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Post US Exceptionalism; Response to Cameron Sawyer
Created by John Eipper on 04/05/12 4:26 AM

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US Exceptionalism; Response to Cameron Sawyer (Alain de Benoist, -France, 04/05/12 4:26 am)

When I wrote, tongue in the cheek (as often), a short post about the American individualistic mind (1 April), I was sure that as a Libertarian, Cameron Sawyer would agree with me.

Cameron wrote on 2 April: "Alain de Benoist's post is a fascinating exposition of different mentalities. He is right, of course, and perhaps more right than he knows--many of us Americans will freely agree to propositions which he finds shocking."

I am very pleased that we agree--and I do not find an individualistic mind "shocking"! I like things or I dislike things, but I am usually not "shocked" by anything. Actually, what is important is not to say or decide that an individualistic mind is better or not than a holistic/communitarian one. What is important is to be aware of the existence of different mentalities, because it is always useful to understand that other people can have a mind different from ours.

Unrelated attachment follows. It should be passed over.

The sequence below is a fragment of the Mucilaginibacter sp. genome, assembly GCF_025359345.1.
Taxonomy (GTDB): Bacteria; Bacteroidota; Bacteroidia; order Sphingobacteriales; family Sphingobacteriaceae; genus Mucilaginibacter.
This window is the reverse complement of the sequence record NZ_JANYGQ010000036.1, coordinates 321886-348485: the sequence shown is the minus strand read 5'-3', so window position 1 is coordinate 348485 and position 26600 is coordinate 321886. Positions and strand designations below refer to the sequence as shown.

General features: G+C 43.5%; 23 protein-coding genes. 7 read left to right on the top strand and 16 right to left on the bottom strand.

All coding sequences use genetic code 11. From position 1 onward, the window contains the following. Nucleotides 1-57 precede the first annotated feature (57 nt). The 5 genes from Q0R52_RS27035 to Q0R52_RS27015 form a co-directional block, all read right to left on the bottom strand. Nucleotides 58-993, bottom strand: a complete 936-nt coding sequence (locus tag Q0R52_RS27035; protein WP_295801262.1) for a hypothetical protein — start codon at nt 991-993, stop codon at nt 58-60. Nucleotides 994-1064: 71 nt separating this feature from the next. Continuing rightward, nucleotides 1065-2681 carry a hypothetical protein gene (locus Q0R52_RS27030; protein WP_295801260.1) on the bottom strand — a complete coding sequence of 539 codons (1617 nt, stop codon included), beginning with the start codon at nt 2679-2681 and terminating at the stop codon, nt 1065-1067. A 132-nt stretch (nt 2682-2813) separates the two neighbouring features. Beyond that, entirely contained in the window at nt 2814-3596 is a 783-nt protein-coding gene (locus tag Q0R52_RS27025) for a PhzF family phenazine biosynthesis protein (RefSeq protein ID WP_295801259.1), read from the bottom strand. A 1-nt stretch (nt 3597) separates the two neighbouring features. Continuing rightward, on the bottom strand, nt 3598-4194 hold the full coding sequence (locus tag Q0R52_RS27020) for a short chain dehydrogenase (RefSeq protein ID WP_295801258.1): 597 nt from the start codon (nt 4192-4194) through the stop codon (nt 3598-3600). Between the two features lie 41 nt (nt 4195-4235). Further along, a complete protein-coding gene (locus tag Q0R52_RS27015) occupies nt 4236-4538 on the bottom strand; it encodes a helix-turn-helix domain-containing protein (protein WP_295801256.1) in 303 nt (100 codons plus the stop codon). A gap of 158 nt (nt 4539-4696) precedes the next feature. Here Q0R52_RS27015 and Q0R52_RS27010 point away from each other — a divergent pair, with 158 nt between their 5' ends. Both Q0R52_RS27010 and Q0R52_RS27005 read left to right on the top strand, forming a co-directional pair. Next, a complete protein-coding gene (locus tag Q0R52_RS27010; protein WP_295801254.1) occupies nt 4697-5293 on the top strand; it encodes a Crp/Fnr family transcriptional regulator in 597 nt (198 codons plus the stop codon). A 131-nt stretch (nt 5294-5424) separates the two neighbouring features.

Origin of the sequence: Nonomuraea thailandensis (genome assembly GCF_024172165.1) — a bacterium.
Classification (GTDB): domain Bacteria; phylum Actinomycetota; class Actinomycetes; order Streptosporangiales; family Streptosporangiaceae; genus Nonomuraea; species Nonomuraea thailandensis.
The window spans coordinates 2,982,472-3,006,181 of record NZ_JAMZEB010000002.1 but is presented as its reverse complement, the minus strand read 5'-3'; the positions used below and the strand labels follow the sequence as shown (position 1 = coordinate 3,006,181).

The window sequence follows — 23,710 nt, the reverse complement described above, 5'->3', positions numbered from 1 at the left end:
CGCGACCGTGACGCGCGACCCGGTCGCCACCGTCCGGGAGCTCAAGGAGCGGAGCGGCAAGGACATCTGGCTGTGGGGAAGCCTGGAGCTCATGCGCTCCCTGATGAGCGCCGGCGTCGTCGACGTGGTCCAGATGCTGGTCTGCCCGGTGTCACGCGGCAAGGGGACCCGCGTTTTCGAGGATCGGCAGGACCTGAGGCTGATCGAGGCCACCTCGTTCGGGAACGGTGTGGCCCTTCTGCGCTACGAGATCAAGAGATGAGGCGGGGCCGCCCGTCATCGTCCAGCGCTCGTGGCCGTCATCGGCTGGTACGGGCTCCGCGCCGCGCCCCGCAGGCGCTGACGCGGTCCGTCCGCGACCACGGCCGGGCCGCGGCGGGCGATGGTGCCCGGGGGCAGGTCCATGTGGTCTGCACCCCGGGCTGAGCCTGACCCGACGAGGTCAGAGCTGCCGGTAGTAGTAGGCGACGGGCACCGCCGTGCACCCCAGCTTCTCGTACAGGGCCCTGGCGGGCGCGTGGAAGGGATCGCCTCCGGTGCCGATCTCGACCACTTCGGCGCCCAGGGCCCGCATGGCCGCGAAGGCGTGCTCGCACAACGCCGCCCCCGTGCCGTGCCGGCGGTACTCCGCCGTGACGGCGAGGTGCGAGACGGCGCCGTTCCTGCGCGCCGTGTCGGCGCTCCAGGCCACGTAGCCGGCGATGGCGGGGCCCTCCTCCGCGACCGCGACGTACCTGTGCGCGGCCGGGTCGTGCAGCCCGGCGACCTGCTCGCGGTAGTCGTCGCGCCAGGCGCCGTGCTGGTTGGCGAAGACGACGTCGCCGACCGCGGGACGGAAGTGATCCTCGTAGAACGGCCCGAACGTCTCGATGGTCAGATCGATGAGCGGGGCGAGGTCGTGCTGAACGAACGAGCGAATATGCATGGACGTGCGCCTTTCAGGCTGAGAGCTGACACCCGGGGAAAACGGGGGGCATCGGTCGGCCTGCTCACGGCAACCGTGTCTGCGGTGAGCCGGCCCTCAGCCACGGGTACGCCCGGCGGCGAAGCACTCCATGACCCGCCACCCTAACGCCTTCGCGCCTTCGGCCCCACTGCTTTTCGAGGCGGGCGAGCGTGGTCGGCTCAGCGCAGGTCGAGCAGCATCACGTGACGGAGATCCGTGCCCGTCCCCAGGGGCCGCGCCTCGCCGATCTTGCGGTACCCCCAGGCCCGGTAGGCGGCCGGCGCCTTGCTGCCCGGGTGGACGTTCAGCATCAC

I will add just some comments, indicating my present remarks with AdB2:

AdB: "Most Americans have an individualistic mind. They think that the individual is more important than society."

CS: "Oh, yes--definitely. The individual is real. Society is a construct--not entirely devoid of meaning (otherwise we wouldn't be having this conversation), but the reality of society is derived from individual reality, not the other way around..."

AdB2: Cameron's argument is reminiscent of Margaret Thatcher's words ("there is no society"). I think quite otherwise, of course. Society is real; we live in it. But the individual? Joseph de Maistre wrote that he never met a pure "human being" in his whole life (but only French people, English people, Italians, Germans, Arabs, etc.). In the same vein, I could say that I have never met any "individual." I have met, and I meet everyday, a lot of persons (a person is not an individual) who are always defined, not only by their personal characteristics, but by the characteristics they share with the collective bodies or categories they belong to.